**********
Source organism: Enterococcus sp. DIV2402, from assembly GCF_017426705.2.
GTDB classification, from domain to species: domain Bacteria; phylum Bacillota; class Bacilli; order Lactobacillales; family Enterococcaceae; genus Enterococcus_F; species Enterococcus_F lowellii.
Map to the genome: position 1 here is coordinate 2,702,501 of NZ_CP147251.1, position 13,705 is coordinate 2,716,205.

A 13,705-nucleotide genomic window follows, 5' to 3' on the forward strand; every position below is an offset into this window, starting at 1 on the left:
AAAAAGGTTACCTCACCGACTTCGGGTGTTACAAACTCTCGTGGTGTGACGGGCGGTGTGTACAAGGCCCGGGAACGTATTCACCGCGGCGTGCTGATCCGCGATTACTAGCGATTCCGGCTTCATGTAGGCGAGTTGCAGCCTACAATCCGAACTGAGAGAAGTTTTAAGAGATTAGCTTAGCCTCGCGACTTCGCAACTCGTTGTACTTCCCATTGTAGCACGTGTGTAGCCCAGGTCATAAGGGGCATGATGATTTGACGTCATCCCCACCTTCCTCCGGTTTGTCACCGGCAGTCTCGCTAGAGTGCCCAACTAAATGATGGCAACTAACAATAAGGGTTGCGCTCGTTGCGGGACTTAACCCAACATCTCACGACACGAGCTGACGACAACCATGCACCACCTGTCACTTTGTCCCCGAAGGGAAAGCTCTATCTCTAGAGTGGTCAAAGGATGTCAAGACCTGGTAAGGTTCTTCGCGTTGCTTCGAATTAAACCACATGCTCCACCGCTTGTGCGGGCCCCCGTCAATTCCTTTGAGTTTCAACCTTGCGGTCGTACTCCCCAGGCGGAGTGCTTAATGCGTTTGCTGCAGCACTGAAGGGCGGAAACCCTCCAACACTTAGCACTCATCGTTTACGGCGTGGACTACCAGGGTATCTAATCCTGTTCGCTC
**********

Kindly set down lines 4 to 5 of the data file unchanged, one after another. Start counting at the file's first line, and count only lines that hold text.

A 13,705-nucleotide genomic window follows, 5' to 3' on the forward strand; every position below is an offset into this window, starting at 1 on the left:
AAAAAGGTTACCTCACCGACTTCGGGTGTTACAAACTCTCGTGGTGTGACGGGCGGTGTGTACAAGGCCCGGGAACGTATTCACCGCGGCGTGCTGATCCGCGATTACTAGCGATTCCGGCTTCATGTAGGCGAGTTGCAGCCTACAATCCGAACTGAGAGAAGTTTTAAGAGATTAGCTTAGCCTCGCGACTTCGCAACTCGTTGTACTTCCCATTGTAGCACGTGTGTAGCCCAGGTCATAAGGGGCATGATGATTTGACGTCATCCCCACCTTCCTCCGGTTTGTCACCGGCAGTCTCGCTAGAGTGCCCAACTAAATGATGGCAACTAACAATAAGGGTTGCGCTCGTTGCGGGACTTAACCCAACATCTCACGACACGAGCTGACGACAACCATGCACCACCTGTCACTTTGTCCCCGAAGGGAAAGCTCTATCTCTAGAGTGGTCAAAGGATGTCAAGACCTGGTAAGGTTCTTCGCGTTGCTTCGAATTAAACCACATGCTCCACCGCTTGTGCGGGCCCCCGTCAATTCCTTTGAGTTTCAACCTTGCGGTCGTACTCCCCAGGCGGAGTGCTTAATGCGTTTGCTGCAGCACTGAAGGGCGGAAACCCTCCAACACTTAGCACTCATCGTTTACGGCGTGGACTACCAGGGTATCTAATCCTGTTCGCTC